If you’ve ridden the market up 200% over a very long time frame, a drop of 40% feels less detrimental than if you put your money into the market just before a huge drop. That’s because you have a bigger base. It takes so long to recover from those huge drops when you enter the market right before the drop. This reality is why it’s so important to begin investing as early as you can.
If you’re a new but long-term investor with a couple of decades to invest, then you may choose to ride out those ups and downs. If not, and you have nearer term goals, you will want to be more cautious about investing in stocks near the top of the cycle.
6. Staying Realistic
Don’t be caught off guard with market corrections, or sell low and buy high repeatedly. Make an informed decision about what you’re doing, and do it with confidence based on knowledge and facts.
Don’t be shocked when history repeats itself and the value of your retirement account drops 50%. The market will drop again. The only question is when, how much, and will you need your money before it goes back up to where it was before the drop.
If you’ve chosen and prepared to ride the cycle, then you’ll have peace from that decision. You won’t feel panic when the drop happens.
If you don’t want to ride the cycle down, take a look at the percent of your net worth you have in stocks. Knock 30% to 50% off of that amount and see if you can live with it. If not, learn more about how to be prepared for a bear market. Meet with your financial advisor if you have one, and see how your concerns are being addressed. If you don’t work with a financial advisor, you can hire one by the hour, if you feel this is what you should do, but be super careful about who advises you.
7. Have a Big Picture Perspective
Finally, consider the potential tax sting of selling investments with large gains. While you don’t want taxes to be the only reason you stay in a market you’ve deemed seriously overvalued, taxes are a real expense that can reduce your profits if you do sell.
8. Easing Out
If you’ve done the math and see that you can handle your portfolio dropping $50,000, but not $100,000, you can always take a portion of your money out of the market. Investing doesn’t have to be all or none. This goes back to knowing how much money you have, how it’s invested, and the risk that’s involved with each investment.
Either way, do some research first. Be informed. Lead your wealth. Leading without knowledge doesn’t work with anything.
This is where I need to repeat: Nothing in this article is to be construed as financial advice. Do your own research. Or you can hire a registered financial professional. I’m just sharing what I learned from over three decades of investing my own money.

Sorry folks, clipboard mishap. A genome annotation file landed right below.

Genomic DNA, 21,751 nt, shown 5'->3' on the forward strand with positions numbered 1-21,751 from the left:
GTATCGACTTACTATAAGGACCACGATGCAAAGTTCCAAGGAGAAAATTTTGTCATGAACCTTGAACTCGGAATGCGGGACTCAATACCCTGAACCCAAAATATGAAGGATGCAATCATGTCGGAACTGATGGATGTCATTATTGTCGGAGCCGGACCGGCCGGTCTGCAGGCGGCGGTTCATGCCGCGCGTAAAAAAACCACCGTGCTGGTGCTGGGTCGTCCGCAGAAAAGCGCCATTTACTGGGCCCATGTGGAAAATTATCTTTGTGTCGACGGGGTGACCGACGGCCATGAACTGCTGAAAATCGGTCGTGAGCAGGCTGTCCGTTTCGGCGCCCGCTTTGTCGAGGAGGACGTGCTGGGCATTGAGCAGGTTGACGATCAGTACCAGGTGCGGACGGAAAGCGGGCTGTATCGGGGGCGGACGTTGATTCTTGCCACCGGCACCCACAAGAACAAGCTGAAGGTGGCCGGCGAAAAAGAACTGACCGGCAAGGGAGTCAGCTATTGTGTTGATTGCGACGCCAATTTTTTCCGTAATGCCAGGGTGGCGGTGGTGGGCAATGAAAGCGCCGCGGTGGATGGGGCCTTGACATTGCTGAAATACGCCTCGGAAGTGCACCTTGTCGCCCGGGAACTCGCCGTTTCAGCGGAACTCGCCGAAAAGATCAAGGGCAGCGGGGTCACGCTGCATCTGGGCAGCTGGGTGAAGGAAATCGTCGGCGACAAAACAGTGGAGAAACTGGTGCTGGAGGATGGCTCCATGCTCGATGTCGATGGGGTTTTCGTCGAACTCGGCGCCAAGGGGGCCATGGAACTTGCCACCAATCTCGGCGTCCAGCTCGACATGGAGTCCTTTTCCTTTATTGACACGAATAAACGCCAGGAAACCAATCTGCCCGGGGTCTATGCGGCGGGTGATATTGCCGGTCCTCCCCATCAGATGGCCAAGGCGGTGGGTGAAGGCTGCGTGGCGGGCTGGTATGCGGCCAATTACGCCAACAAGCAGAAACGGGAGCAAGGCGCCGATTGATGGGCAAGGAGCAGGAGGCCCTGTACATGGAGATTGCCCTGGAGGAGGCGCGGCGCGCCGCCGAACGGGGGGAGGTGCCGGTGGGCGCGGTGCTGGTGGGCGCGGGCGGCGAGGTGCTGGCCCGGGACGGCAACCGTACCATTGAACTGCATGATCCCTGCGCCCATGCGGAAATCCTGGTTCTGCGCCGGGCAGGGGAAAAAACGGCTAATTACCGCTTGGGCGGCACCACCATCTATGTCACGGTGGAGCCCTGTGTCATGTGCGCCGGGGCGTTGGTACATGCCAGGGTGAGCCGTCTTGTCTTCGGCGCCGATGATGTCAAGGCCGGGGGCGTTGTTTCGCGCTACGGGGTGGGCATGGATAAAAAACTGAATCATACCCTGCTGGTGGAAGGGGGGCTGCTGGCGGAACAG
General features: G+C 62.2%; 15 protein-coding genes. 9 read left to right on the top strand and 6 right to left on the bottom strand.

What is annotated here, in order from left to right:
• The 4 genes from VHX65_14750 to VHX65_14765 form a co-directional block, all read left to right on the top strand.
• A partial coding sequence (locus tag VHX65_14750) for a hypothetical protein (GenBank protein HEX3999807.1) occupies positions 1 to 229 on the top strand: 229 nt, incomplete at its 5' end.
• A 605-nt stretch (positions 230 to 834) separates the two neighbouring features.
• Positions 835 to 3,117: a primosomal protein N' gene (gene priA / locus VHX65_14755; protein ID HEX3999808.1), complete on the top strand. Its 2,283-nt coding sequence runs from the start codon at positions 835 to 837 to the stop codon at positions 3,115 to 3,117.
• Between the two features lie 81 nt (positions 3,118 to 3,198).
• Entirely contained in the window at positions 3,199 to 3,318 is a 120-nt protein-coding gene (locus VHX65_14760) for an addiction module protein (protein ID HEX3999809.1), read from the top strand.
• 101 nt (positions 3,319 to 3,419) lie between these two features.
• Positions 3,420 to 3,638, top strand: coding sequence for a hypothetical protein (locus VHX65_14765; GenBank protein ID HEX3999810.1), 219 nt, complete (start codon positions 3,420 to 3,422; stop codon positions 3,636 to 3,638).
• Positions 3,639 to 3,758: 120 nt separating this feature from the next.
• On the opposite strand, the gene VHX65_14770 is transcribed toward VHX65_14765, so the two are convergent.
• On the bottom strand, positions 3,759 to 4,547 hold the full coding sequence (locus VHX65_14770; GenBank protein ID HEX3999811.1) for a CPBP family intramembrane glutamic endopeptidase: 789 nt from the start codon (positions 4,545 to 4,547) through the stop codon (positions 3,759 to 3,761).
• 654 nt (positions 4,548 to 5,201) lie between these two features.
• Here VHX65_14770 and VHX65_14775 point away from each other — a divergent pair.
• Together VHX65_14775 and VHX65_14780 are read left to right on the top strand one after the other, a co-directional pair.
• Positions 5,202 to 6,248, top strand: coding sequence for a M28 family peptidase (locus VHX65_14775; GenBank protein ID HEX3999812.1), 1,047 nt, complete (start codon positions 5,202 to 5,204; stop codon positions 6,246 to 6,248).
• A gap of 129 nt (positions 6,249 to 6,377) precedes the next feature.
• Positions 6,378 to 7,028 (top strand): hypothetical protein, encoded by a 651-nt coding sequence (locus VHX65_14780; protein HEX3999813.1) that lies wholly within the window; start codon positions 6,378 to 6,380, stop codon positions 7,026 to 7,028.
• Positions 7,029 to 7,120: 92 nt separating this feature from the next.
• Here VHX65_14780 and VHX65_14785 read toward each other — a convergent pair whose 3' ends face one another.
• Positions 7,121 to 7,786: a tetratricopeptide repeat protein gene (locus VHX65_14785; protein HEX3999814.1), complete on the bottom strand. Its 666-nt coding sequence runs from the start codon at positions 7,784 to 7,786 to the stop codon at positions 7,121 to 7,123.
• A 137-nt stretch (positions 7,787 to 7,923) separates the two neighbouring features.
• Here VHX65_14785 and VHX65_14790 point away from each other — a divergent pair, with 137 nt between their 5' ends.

Next time I’ll write about why bond markets drop, and how you can see the danger signs. In the meantime, get the investing basics you’ll want to know here, in my free eBook.
Part I: Taking Advantage of Cycles
Everyone knows that the price you pay for something determines how much money you’ll make when you sell it. Taking advantage of those ups and downs, or cycles that are happening in the market, lowers the price you pay for almost any investment that swings in value. This is one of the first and most important things to learn about investing.
You may have heard, read, or even have been told that long-term investing is so important. You may have heard that you don’t need to worry about how much money you are putting into the market or how much it costs when you do invest in stocks. You may have heard that you just need to be a long-term investor. Though any of these statements are true in many situations, you may not have that long until you need your money. Examples of this are approaching retirement if you’re in your forties or fifties, or college savings for high school students. In these cases, you can’t apply long term investing rules, such as twenty years, to shorter term goals, such as five or ten years.
Importance of Timing
If your investing time frame is near, make sure that you pay attention to the cycles that are happening in the markets. When you are able to capture trends or cycles in the market, you’re able to accumulate wealth faster. There’s no avoiding the reality that if you buy something cheaper, you’re are going to make more money with your investing.
Can you pick the exact tops and bottoms? No. Am I encouraging market timing? No. All I am encouraging you to do is be aware of how a market is priced before jumping into it.
Easing In and Out
As my father used to tell me, it is really hard to pick the exact tops and the bottoms when investing, but if you can just ease in and ease out somewhere near those tops and bottoms, then you will do well. I’ve always remembered that message to this day. Have I always done this? No! The reason is because it took me years of investing to clearly see that the fear near the bottoms makes it super hard to invest near them. And the greed near the tops of markets makes you want to stay in them.
Fear and Greed
Fear and greed are what drive markets. They are what can decimate savings accounts. They can keep you awake at night. If you can bring logic into your mindset when investing, you can improve your results. This is one of the most important things you can learn about investing.
There are three major markets for most investors, stocks, bonds and real estate. There are clues and tools that you can use to gain insights for whether you are buying near the top of the market or near the bottom of the market. These insights can replace emotions with logic. These same insights can be used when buying a home, which is a huge real estate investment. You simply have to know what these signs are, and have the curiosity to keep an eye on them.
Seeing the Signs
You’ll see some of these signs in your daily life without any extra effort beyond choosing to notice them. Once you do, you can choose to be a proactive investor who uses her insights to her advantage when investing. In my next post, I’ll tell you the signs and clues for the stock, bond and real estate market. In the meantime, get curious about whether the markets you’re invested in are cheap or overvalued.
If you’re ready to learn about investing, be sure to grab my free investing basics eBook here.
(1) The New Yorker
(2) Tony Robbins